Archive | June, 2010

Moving away from democracy in Sri Lanka

The present Sri Lankan government has proved that though Sri Lanka is a small country, it has been able to achieve many things that other countries, specially in the West have not been able to. Nowhere in the world has terrorism been crushed and destroyed using only force. “Destroying terrorism is not a crime” the […]

Constitutional Reforms in Sri Lanka: What was asked for, What was promised and What is going to be offered?

In Sri Lankan politics, things oftentimes turn topsy-turvy. When people asked for lower prices for basic food items, government lowers prices of luxury cars with absolutely feeble argument that the latter would in turn benefit people. The same thing appears to be unfolding in the sphere of constitutional reforms. In the last Parliamentary Election, one […]

Hand Washing

Murder cannot be hidden, bodies decompose but skeletons remain; certainly they can be washed from beach into sea and stripped clean by carnivorous fish yet the panel requires just a few examples, sufficient to flesh out a theory of mass slaughter; satellite shots will be investigated abroad and conversations conducted with survivors of precarious boats […]

Why does humanitarianism often fail to achieve its goals?

‘International responsibility for the alleviation of suffering is one of the most noble of human goals. Nobility of aim does not however confer immunity from sociological analysis or ethical critique’ (De Waal, 1997: 65) Broadly speaking, humanitarianism refers to an ethic of kindness and sympathy extended universally and impartially to all of humanity. Those who […]

Human rights: Hackneyed or heightened in post-war Sri Lanka?

My conversation with Lakshan Dias, Programme Manager, Centre for Human Rights and Development, was pegged to the issue of human rights in post-war Sri Lanka. Lakshan was in the news recently when he appeared for Sarah Malanie Perera, an author taken in custody over bizarre circumstances. While we touched on this specific case, the interview […]

Hard Talk

Many readers may have seen if not read about Defence Secretary Gothabhaya Rajapaksa’s interview with Stephen Sackur of the BBC HardTalk programme in which he calls Sarath Fonseka a liar and threatens to hang him for his position on a war crimes investigation. Local opinion, not surprisingly, given the current political context, has been divided […]

On Replacing the Sun-God

The Sun God disappeared from the scene in May, 2009 killed by advancing army units, not clear which brave soldier pulled the trigger, for some reason government has kept quiet about circumstances, but other magicians in splendid whites are raising arms to salute on Galle Face Green’s reviewing stand troubling peace-loving citizens. They stand before […]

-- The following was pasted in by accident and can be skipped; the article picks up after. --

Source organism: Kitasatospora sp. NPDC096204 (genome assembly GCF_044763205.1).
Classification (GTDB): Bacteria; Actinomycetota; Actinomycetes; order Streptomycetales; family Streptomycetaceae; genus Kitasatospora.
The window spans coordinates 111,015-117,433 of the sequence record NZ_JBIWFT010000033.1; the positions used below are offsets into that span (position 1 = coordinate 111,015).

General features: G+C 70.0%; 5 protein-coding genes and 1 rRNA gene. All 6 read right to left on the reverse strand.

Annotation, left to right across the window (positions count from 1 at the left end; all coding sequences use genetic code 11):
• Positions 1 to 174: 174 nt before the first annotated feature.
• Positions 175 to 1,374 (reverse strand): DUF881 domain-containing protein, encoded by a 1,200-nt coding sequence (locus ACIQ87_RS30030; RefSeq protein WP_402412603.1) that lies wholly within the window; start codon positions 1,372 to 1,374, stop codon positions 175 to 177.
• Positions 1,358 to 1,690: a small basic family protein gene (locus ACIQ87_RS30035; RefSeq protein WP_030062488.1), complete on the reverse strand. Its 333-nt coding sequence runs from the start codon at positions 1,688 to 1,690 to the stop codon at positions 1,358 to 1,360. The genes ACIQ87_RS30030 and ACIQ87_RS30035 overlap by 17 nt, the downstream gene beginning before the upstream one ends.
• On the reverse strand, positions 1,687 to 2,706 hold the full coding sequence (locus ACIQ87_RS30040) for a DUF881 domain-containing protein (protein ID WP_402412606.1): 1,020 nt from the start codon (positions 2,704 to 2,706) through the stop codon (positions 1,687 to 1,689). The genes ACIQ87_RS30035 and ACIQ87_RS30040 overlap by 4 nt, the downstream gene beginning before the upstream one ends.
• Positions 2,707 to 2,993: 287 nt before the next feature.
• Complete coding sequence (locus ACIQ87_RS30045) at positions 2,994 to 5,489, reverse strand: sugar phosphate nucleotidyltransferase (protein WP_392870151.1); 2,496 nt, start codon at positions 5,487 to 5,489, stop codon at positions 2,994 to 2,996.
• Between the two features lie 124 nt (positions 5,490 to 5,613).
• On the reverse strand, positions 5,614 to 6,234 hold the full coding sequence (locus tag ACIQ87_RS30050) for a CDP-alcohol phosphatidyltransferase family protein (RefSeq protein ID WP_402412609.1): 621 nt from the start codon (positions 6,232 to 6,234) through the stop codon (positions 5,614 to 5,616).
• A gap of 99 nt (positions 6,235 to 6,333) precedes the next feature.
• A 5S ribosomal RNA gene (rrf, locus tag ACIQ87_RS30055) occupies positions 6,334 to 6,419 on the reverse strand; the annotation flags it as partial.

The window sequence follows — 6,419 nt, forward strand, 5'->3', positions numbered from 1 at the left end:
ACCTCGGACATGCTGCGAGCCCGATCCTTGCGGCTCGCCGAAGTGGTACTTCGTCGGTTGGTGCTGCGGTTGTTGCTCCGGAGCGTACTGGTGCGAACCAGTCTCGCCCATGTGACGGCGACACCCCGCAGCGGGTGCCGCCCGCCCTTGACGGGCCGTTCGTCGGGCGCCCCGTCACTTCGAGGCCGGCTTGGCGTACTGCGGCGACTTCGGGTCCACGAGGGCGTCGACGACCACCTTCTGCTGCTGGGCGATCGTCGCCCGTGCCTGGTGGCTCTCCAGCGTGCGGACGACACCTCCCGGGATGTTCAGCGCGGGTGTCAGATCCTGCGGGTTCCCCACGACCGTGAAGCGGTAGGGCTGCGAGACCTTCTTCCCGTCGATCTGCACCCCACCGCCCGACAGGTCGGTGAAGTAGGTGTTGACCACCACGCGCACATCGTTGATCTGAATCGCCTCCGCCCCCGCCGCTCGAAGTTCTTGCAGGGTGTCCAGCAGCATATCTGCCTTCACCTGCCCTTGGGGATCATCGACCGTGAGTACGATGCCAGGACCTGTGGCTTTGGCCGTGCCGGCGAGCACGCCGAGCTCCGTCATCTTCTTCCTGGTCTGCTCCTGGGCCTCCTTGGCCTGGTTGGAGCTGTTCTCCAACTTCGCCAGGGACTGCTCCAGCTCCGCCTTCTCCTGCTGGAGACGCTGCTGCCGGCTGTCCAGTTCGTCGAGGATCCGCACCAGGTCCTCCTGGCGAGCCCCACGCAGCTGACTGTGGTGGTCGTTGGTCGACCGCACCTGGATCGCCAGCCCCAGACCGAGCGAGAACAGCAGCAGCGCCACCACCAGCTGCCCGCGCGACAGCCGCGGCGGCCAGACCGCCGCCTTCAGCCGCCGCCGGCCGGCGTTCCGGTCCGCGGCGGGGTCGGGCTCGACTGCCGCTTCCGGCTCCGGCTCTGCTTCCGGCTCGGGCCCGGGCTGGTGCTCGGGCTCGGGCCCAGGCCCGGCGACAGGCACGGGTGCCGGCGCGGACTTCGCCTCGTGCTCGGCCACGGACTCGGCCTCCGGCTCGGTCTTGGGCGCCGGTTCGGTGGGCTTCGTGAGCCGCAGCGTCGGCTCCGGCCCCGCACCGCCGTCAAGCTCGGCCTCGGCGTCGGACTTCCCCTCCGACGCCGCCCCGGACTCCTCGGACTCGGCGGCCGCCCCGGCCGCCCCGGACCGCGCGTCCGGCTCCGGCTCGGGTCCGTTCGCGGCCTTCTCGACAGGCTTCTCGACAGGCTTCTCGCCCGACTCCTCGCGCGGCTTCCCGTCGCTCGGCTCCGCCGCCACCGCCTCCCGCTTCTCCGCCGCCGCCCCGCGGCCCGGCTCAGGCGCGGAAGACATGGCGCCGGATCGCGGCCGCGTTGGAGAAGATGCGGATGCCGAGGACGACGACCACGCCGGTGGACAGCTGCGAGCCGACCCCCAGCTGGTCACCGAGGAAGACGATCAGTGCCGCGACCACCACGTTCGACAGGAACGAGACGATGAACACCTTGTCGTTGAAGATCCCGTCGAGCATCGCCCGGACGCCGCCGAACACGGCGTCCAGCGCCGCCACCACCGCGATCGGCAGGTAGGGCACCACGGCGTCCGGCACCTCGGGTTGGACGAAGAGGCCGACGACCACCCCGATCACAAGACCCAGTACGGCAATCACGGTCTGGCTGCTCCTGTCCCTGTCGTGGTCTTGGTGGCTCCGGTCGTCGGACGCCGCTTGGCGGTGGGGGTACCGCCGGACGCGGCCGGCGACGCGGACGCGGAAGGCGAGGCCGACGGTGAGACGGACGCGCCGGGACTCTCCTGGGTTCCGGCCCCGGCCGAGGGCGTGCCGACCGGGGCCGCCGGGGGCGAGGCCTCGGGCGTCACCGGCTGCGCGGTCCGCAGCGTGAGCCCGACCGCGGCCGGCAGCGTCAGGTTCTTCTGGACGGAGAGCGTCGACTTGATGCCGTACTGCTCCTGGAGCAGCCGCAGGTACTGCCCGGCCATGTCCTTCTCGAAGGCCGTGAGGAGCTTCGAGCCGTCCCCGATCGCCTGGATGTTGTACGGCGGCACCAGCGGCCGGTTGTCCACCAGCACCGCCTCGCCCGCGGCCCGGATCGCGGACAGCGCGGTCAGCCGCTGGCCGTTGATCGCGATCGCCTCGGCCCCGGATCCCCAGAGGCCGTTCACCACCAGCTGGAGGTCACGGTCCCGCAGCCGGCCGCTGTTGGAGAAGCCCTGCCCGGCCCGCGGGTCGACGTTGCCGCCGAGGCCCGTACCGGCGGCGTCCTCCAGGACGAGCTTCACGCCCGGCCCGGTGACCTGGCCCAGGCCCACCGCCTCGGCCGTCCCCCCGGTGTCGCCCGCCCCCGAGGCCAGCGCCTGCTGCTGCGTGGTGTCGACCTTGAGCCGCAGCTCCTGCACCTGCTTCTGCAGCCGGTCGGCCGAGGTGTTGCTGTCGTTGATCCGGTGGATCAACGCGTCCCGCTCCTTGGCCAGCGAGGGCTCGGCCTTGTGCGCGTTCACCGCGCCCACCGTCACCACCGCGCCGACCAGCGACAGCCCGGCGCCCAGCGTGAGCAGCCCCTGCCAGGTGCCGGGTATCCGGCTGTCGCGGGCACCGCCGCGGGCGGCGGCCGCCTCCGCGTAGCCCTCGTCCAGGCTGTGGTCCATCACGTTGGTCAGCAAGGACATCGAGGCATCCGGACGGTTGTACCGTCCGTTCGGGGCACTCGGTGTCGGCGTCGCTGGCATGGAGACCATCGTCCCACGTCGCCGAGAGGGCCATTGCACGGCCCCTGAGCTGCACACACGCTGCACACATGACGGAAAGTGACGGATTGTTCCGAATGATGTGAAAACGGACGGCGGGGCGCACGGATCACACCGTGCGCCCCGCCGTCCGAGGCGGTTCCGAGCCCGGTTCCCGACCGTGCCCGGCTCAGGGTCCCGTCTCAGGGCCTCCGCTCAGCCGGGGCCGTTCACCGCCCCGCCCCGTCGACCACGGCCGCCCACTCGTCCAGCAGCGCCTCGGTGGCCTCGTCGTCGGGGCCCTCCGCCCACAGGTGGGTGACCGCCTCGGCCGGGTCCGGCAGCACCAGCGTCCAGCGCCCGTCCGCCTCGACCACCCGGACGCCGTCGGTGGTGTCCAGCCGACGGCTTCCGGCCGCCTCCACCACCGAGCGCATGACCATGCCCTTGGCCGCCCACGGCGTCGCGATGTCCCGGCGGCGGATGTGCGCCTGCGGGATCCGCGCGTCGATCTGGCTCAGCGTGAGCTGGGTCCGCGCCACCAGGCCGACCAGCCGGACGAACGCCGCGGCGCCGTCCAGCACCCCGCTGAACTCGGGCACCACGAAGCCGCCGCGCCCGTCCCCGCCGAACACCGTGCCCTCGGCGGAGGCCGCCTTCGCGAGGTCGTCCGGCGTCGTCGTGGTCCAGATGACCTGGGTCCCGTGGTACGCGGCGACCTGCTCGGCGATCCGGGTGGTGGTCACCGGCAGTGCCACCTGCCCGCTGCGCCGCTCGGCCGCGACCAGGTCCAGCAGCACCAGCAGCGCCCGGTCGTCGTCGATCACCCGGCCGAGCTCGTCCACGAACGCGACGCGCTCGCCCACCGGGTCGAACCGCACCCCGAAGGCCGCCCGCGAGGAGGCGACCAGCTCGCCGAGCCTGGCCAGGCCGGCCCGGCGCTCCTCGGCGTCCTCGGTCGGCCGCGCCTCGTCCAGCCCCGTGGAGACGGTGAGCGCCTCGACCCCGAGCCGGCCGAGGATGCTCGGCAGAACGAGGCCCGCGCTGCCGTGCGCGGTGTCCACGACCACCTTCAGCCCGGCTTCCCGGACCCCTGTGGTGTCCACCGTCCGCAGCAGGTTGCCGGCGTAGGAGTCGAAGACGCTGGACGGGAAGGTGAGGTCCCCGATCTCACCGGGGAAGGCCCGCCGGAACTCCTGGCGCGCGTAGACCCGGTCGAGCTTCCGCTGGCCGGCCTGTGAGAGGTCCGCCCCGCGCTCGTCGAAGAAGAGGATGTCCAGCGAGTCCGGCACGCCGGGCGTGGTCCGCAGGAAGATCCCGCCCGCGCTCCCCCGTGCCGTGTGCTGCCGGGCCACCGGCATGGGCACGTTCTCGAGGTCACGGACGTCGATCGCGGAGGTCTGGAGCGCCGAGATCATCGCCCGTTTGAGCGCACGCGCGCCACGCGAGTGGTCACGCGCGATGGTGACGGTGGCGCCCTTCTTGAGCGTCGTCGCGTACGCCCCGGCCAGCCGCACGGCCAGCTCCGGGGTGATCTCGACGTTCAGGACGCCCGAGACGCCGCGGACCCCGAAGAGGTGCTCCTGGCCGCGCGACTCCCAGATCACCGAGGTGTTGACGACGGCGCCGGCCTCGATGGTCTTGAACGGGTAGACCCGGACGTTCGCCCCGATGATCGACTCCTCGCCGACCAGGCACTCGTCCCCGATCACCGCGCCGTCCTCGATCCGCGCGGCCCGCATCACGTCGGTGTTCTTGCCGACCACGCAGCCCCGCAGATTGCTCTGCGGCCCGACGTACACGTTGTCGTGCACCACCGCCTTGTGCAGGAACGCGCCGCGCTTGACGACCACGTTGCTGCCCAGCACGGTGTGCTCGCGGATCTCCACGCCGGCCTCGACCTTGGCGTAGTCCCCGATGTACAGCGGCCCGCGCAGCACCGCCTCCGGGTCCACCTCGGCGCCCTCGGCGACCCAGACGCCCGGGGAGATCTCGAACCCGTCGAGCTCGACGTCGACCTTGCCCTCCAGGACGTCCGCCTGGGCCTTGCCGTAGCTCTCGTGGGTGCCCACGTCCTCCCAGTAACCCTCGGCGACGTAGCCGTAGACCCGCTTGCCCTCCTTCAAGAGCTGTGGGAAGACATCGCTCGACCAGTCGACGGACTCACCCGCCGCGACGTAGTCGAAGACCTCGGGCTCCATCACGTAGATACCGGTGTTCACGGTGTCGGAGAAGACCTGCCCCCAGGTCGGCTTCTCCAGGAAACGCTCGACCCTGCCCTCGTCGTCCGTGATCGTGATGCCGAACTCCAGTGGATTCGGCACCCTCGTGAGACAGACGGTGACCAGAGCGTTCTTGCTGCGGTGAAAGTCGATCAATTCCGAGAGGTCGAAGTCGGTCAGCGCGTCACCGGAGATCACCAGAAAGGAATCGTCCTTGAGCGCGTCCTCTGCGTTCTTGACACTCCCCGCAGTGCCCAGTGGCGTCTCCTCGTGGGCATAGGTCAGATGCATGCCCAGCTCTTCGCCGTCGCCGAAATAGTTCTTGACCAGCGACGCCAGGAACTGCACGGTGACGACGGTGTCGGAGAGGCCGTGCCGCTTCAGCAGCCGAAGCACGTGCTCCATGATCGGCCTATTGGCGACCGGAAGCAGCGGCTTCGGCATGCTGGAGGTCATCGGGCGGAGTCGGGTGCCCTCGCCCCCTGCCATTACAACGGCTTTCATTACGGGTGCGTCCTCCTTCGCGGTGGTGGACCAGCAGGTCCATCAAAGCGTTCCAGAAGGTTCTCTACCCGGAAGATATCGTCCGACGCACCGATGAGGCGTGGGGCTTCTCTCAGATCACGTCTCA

Should we prosecute crimes against humanity?

It must be acknowledged that international law, both customary and humanitarian, is undergoing significant changes with regard to crimes committed during armed conflicts.  Thus it is difficult to assert that international legal measures for dealing with crimes against humanity should be assessed primarily in terms of successful prosecutions given that there is a paucity of […]

Celebrating war victory and banning commemoration of dead civilians: this is “home grown & indigenous” reconciliation and freedom in Sri Lanka?

Today, 18th June 2010, has been declared a public holiday by the government. Many Sri Lankans, especially Sinhalese from the South are expected to respond enthusiastically to the government’s elaborate plans to celebrating the war victory over the LTTE. For several days, citizens in Colombo had to put up with closed roads in preparation. How […]

Superstitions in the 21st century: Of black pottu, politicians and punools

In the black and white photographs of my childhood, my sisters and I look pretty smart, standing to attention under the spreading mango tree which Rajaratnam Uncle took every year to record our development for future reference. But there was one major flaw. We all had hideous black pottus the size of an Orange Barley […]

Sacred Cows and Orbital Dreams in Sri Lanka

It happened 20 years ago, but I still remember the incident. In early 1990, as a young science journalist working for the Asia Technology magazine of Hong Kong, I was being shown around the Pakistani space agency SUPARCO premises in Karachi. At the time, they were readying the country’s first digital communications satellite, Badr 1 […]